Ecuador

WikiLeaks was already established as an online outlet for posting secret documents from anonymous leakers well before its massive disclosure of U.S. government and military information in 2010. That was the year WikiLeaks' Australian founder, Julian Assange, faced allegations that led to his seeking asylum in Ecuador's London embassy.

Here is a timeline of WikiLeaks' key disclosures and related developments.

Updated at 9:57 p.m. ET

The Justice Department announced Thursday that it is charging Julian Assange, setting the stage for a historic legal showdown with the controversial founder of WikiLeaks.

The unsealing of an indictment dated more than a year ago followed a whirlwind reversal of fortune for Assange, who was ejected from the Ecuadorian Embassy in London, where he confined himself for years, and then hauled into custody by officers of the Metropolitan Police.

A powerful earthquake struck eastern Ecuador early Friday, sending tremors for miles through a sparsely populated area and into neighboring Peru and Colombia. The quake hit at an intermediate depth of about 82 miles, the U.S. Geological Survey said.

Three weeks after Colombian militants abducted a trio of Ecuadorean press workers, the president of Ecuador, Lenín Moreno, has confirmed what many in the country had feared: Reporter Javier Ortega, photographer Paúl Rivas and driver Efraín Segarra have been killed by a dissident faction of the Revolutionary Armed Forces of Colombia, known as FARC.

The government of Ecuador has cut off the Internet connection for WikiLeaks founder Julian Assange inside its London embassy, saying that he was jeopardizing its relationships with other countries through his posts on social media.

Assange has been living in the embassy there since 2012, when he took refuge because of allegations from Sweden of sex crimes, including rape. He has feared that if he appeared in Sweden he would face extradition to the U.S., where he could be put on trial for the WikiLeaks leak of a massive trove of documents.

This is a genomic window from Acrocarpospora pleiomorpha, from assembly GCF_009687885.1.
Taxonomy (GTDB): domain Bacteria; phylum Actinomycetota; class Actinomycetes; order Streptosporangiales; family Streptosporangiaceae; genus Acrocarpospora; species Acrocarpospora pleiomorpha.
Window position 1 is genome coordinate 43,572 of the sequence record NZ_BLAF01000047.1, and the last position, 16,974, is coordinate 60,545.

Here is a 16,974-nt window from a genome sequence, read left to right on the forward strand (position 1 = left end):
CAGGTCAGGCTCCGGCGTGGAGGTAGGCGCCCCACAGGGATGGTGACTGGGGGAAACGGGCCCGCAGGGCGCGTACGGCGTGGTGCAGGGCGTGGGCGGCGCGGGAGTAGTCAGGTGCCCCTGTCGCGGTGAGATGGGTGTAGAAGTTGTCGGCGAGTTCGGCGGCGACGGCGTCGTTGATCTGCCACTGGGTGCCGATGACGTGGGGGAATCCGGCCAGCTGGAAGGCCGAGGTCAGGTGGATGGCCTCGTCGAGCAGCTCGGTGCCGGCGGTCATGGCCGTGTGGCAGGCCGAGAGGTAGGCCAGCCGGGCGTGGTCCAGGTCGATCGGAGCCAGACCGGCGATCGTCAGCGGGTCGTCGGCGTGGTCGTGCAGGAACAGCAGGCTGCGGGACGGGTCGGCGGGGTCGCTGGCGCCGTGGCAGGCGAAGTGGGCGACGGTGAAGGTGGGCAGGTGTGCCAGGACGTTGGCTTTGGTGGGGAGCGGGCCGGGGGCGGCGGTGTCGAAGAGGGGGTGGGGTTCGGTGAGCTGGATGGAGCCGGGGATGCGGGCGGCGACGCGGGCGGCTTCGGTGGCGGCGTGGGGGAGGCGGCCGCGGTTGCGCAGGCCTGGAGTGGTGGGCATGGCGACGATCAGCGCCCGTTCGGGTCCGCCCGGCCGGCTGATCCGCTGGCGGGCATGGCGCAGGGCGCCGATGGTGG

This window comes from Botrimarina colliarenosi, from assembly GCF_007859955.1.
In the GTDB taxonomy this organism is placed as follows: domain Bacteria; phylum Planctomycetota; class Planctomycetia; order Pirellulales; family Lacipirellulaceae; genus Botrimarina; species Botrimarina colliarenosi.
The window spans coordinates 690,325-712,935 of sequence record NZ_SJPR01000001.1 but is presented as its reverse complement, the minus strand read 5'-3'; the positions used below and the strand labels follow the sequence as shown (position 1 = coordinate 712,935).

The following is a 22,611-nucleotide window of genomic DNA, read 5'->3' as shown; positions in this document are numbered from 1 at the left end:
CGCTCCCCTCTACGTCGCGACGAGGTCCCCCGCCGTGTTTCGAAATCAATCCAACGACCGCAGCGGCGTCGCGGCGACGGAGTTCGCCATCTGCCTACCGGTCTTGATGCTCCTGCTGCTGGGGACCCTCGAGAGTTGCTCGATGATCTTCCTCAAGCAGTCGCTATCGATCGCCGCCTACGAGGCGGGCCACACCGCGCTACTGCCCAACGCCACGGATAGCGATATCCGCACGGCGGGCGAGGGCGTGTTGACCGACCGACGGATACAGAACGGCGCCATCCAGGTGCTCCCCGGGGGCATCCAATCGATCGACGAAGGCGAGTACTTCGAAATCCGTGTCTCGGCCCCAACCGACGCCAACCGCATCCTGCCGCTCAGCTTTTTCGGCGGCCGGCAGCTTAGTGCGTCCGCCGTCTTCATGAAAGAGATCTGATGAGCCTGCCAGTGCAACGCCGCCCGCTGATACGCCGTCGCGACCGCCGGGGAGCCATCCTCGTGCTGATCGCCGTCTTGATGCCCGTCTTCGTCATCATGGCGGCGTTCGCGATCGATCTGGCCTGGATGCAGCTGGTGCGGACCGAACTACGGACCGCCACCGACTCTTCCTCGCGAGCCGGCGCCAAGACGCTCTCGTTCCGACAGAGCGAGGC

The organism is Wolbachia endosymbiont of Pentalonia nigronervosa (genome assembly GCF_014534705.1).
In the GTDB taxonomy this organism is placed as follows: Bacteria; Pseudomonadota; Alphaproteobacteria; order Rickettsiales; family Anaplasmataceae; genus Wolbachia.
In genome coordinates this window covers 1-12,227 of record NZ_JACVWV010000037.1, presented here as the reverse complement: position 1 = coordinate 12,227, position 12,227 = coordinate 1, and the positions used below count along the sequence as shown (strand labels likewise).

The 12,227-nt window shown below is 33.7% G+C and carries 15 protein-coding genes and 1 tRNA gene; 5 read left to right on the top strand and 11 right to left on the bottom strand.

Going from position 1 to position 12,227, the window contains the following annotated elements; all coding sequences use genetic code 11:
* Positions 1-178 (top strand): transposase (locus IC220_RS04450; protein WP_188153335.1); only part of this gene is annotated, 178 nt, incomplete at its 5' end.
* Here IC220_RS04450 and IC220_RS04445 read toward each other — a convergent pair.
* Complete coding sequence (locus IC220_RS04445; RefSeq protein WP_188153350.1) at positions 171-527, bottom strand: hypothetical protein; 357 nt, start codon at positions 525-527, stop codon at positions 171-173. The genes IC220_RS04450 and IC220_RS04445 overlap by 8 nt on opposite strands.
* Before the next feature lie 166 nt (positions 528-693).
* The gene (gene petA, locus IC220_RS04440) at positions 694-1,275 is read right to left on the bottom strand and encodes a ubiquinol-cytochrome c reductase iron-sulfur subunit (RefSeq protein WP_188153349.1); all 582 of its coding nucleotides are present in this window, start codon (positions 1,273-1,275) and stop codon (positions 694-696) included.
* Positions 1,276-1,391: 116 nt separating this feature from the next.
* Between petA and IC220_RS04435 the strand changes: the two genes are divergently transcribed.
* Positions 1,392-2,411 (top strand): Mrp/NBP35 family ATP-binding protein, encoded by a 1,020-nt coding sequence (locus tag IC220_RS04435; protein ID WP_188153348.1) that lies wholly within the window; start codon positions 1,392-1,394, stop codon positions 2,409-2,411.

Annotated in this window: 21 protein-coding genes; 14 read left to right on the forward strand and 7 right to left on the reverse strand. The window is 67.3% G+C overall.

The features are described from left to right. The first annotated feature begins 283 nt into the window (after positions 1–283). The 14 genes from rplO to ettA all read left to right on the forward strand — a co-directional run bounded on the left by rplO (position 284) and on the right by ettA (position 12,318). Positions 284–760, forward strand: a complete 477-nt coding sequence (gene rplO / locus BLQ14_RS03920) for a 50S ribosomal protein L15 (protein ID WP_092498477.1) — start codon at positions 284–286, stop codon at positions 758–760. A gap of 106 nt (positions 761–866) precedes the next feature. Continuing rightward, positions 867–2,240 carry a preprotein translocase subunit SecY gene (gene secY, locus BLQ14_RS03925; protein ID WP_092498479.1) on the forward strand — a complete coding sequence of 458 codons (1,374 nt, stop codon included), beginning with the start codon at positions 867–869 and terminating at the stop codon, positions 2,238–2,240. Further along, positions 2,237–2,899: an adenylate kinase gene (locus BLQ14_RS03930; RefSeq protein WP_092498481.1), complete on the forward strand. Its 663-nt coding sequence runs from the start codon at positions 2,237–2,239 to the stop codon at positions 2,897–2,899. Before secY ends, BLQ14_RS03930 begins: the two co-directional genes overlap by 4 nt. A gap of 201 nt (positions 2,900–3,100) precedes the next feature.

With a razor-thin margin, leftist candidate Lenín Moreno appears to have won Ecuador's presidential election. But his conservative opponent, Guillermo Lasso, plans to object to Sunday's vote — he says the numbers don't add up, citing an exit poll that had showed him in the lead.

Ecuador acknowledges it restricted the Internet access of Julian Assange, who has lived at the country's London embassy for more than four years.

The government of President Rafael Correa released a statement that notes Assange's WikiLeaks website has published "a wealth of documents, impacting on the U.S. election campaign." The statement says the website released those documents on its own, and Ecuador "respects the principle of non-intervention in the internal affairs of other states."

Updated at 9:30 a.m. ET on Oct. 18

The activist organization WikiLeaks says the Internet connection for its founder, Julian Assange, has been severed by what it called a "state party."

The accusation came in a tweet early Monday.

A subsequent tweet accused Ecuador of cutting off Assange's Internet access.

A magnitude 7.8 earthquake in Ecuador on Saturday has left more than 400 people dead and many more injured.

Thousands are homeless, The Associated Press reports, and highways, air traffic control towers and buildings along the coast have collapsed.

Rescue workers were working to find and aid survivors, while officials warned the general public of the perils of digging through the rubble.